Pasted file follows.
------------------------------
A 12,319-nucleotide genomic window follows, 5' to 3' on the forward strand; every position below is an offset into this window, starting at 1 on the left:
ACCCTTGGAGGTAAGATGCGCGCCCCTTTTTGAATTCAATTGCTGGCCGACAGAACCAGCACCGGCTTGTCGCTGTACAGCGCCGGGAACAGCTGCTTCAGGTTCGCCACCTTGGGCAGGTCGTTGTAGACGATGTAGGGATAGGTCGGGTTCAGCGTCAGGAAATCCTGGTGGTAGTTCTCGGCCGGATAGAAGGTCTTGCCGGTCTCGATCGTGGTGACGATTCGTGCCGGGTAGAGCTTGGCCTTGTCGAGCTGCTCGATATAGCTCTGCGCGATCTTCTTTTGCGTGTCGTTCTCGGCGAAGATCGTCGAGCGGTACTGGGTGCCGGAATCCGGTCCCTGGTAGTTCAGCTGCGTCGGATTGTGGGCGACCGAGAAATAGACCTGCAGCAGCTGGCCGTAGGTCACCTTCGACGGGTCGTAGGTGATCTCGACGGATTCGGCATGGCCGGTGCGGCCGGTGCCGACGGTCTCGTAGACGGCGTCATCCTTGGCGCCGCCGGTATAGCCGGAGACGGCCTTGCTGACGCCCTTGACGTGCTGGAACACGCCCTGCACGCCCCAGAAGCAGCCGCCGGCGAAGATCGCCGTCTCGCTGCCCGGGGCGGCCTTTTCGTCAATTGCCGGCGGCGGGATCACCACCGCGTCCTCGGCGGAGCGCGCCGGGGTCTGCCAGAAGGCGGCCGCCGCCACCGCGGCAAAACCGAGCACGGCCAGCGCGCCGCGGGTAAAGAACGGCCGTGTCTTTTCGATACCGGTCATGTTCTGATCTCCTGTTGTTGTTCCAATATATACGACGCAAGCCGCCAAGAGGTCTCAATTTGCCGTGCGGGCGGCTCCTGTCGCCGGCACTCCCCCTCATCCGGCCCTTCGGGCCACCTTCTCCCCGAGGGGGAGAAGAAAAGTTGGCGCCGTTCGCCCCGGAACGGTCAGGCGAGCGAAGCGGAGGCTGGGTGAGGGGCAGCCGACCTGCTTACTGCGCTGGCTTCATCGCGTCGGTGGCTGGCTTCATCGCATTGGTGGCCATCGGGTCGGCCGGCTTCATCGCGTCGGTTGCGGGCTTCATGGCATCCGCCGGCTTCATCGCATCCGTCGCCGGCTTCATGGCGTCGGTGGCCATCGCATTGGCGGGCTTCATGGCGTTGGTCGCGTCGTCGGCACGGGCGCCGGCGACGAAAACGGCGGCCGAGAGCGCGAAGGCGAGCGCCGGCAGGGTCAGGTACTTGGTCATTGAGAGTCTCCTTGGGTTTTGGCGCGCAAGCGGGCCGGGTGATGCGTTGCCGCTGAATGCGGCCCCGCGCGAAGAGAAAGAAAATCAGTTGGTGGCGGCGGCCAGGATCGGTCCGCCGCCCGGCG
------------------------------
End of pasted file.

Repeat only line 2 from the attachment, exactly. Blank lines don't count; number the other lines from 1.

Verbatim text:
ACCCTTGGAGGTAAGATGCGCGCCCCTTTTTGAATTCAATTGCTGGCCGACAGAACCAGCACCGGCTTGTCGCTGTACAGCGCCGGGAACAGCTGCTTCAGGTTCGCCACCTTGGGCAGGTCGTTGTAGACGATGTAGGGATAGGTCGGGTTCAGCGTCAGGAAATCCTGGTGGTAGTTCTCGGCCGGATAGAAGGTCTTGCCGGTCTCGATCGTGGTGACGATTCGTGCCGGGTAGAGCTTGGCCTTGTCGAGCTGCTCGATATAGCTCTGCGCGATCTTCTTTTGCGTGTCGTTCTCGGCGAAGATCGTCGAGCGGTACTGGGTGCCGGAATCCGGTCCCTGGTAGTTCAGCTGCGTCGGATTGTGGGCGACCGAGAAATAGACCTGCAGCAGCTGGCCGTAGGTCACCTTCGACGGGTCGTAGGTGATCTCGACGGATTCGGCATGGCCGGTGCGGCCGGTGCCGACGGTCTCGTAGACGGCGTCATCCTTGGCGCCGCCGGTATAGCCGGAGACGGCCTTGCTGACGCCCTTGACGTGCTGGAACACGCCCTGCACGCCCCAGAAGCAGCCGCCGGCGAAGATCGCCGTCTCGCTGCCCGGGGCGGCCTTTTCGTCAATTGCCGGCGGCGGGATCACCACCGCGTCCTCGGCGGAGCGCGCCGGGGTCTGCCAGAAGGCGGCCGCCGCCACCGCGGCAAAACCGAGCACGGCCAGCGCGCCGCGGGTAAAGAACGGCCGTGTCTTTTCGATACCGGTCATGTTCTGATCTCCTGTTGTTGTTCCAATATATACGACGCAAGCCGCCAAGAGGTCTCAATTTGCCGTGCGGGCGGCTCCTGTCGCCGGCACTCCCCCTCATCCGGCCCTTCGGGCCACCTTCTCCCCGAGGGGGAGAAGAAAAGTTGGCGCCGTTCGCCCCGGAACGGTCAGGCGAGCGAAGCGGAGGCTGGGTGAGGGGCAGCCGACCTGCTTACTGCGCTGGCTTCATCGCGTCGGTGGCTGGCTTCATCGCATTGGTGGCCATCGGGTCGGCCGGCTTCATCGCGTCGGTTGCGGGCTTCATGGCATCCGCCGGCTTCATCGCATCCGTCGCCGGCTTCATGGCGTCGGTGGCCATCGCATTGGCGGGCTTCATGGCGTTGGTCGCGTCGTCGGCACGGGCGCCGGCGACGAAAACGGCGGCCGAGAGCGCGAAGGCGAGCGCCGGCAGGGTCAGGTACTTGGTCATTGAGAGTCTCCTTGGGTTTTGGCGCGCAAGCGGGCCGGGTGATGCGTTGCCGCTGAATGCGGCCCCGCGCGAAGAGAAAGAAAATCAGTTGGTGGCGGCGGCCAGGATCGGTCCGCCGCCCGGCG